It’s been exactly a decade since Buffy staked her last vampire on network TV. But you can see the influence of Joss Whedon’s most popular creation, Buffy the Vampire Slayer, in more than just TV shows like Vampire Diaries and True Blood—you can see it in the rise in popularity of a few key characters’ names. Nameberry’s had a whole series of articles about Joss’s naming prowess—and a lot of debate about whether people would pick some of the more controversial names (i.e. Spike). I admit that Xander was tops on my list, if we’d had a boy instead of two lovely ladies. Check out what became of these names after the show ended.
Buffy If a kick-ass vamp slayer like Ms. Summers can’t resurrect Buffy from the dead, nothing will. And though she saved the world (a lot), she wasn’t able to save her name from remaining at the bottom of the heap. Buffy is among the goofiest nicknames for Elizabeth.
Angel Buffy’s true love—a vampire with a soul—gets the deep name of Angel. The name was on an upswing before the show even aired, but it’s been a consistent top 100 choice ever since.
Willow The nature name Joss chose for Buffy’s geek-chic best friend (and future most-powerful-witch-in-the-universe) was barely in the top 1000 when the show started, and now is continuing its rise, currently ranking as the 171st most popular name for girls in the U.S. (You can also thank Will and Jada Smith, who picked it for their daughter during this same timeframe.)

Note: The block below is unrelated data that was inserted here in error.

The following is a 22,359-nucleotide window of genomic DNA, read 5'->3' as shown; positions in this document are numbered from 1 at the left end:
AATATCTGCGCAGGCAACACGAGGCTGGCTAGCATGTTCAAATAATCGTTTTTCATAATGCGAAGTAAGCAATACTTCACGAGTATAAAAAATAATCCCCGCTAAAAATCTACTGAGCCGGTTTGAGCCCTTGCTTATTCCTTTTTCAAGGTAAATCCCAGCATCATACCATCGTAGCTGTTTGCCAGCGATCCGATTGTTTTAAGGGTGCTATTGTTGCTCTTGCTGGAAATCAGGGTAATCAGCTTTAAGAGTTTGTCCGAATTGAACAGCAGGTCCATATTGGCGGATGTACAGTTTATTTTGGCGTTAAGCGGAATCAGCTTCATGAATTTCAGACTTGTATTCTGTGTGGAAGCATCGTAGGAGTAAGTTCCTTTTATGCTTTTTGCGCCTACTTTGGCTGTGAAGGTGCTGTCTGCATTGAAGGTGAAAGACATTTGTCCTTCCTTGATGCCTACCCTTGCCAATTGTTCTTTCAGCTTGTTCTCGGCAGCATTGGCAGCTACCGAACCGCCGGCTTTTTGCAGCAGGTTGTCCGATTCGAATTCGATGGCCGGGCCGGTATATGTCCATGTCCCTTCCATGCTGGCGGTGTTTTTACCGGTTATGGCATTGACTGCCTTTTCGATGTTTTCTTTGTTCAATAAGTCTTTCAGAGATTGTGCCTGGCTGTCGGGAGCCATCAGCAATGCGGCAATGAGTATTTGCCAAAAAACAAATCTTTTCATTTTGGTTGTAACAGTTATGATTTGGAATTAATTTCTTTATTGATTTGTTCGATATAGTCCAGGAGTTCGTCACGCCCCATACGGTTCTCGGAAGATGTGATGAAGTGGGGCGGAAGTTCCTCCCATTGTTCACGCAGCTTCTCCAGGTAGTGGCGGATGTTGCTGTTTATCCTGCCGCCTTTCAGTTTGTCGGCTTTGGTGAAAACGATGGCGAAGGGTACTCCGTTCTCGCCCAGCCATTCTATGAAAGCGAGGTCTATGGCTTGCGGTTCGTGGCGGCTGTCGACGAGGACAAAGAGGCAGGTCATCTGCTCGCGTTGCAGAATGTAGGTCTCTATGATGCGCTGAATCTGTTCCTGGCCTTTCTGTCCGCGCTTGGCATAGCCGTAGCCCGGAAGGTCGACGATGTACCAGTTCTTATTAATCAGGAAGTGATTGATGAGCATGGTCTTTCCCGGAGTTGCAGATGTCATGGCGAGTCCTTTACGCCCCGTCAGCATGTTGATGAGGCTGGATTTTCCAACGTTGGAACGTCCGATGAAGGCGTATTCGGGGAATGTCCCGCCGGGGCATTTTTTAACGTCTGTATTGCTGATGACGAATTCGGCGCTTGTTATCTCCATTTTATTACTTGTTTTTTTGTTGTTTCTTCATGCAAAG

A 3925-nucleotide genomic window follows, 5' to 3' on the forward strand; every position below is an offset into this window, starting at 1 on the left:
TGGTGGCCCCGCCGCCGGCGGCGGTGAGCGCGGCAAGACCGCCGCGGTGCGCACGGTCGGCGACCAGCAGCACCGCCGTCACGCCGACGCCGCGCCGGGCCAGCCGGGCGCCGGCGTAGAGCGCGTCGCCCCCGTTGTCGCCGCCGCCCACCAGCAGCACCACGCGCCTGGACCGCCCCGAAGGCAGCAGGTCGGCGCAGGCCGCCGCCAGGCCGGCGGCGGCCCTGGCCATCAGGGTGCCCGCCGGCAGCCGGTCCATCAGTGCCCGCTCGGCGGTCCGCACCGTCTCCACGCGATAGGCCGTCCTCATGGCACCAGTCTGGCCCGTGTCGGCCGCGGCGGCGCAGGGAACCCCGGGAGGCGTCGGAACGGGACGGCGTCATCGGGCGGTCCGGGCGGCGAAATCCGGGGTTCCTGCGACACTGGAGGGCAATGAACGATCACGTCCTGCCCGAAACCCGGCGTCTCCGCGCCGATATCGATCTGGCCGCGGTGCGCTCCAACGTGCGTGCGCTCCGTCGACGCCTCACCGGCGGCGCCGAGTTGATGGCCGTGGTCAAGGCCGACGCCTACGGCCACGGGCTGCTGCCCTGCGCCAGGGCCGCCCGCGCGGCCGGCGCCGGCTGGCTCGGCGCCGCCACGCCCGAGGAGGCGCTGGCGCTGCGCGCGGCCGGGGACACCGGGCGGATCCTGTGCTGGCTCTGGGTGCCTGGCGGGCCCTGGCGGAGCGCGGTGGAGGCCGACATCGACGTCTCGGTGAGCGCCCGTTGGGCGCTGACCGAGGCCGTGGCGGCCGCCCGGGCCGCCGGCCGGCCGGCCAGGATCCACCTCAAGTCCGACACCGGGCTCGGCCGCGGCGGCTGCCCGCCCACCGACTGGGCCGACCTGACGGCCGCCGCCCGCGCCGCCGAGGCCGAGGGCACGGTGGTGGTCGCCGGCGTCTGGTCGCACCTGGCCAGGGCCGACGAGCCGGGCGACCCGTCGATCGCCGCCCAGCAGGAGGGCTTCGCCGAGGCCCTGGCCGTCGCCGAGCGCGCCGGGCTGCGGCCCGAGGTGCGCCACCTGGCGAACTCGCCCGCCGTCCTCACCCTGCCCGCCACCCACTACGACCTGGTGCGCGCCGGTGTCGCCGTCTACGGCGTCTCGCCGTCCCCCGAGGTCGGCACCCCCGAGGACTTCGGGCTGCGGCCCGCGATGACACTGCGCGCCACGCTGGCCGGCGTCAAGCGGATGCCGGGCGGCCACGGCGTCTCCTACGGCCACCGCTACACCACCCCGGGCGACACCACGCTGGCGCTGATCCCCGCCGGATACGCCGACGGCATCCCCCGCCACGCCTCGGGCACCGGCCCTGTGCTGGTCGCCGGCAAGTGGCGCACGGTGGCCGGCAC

Xander This short form of Alexander clearly got a boost from its pop culture association—it didn’t even register on the charts when the show first aired, and it’s now nearing the top 200 names. You can bet, too, that more than a few of the babies named Alexander (it’s currently #9 on the charts) actually go by Xander instead.
Cordelia Buffy’s high-school mean-girl frenemy scored a name that wasn’t exactly apropos (it’s Latin for “heart”). Despite its sweet meaning, its illustrious past (it’s one of King Lear’s daughters in Shakespeare’s masterpiece), and this pop-culture reference, it still hasn’t cracked the top 1000 names in decades.
Anya This Russian variant on Ann was picked for a former vengeance demon and reluctant member of Buffy’s “Scooby Gang,” and perhaps one of my favorite characters on the show. The name zoomed up the charts after the character was introduced in the show, and it’s currently in the top 400 names.
Rupert Sadly, neither Buffy’s guiding force, Watcher Rupert Giles, nor Rupert Grint, the actor who played Ron Weasley in the Harry Potter series, was able to bring this name into prominence in the U.S. (It is still pretty popular in the UK, though.) I kind of like the funky “Ripper” nickname the bookish Mr. Giles had from his bad-boy rebellious stage.
Spike If you’re really daring, you might want to name your child after Buffy’s other great love—one of the most vicious vamps around, who Buffy helped tame. But you might be better off giving your child this character’s given name, top-10 classic William, and then just calling him Spike around the house.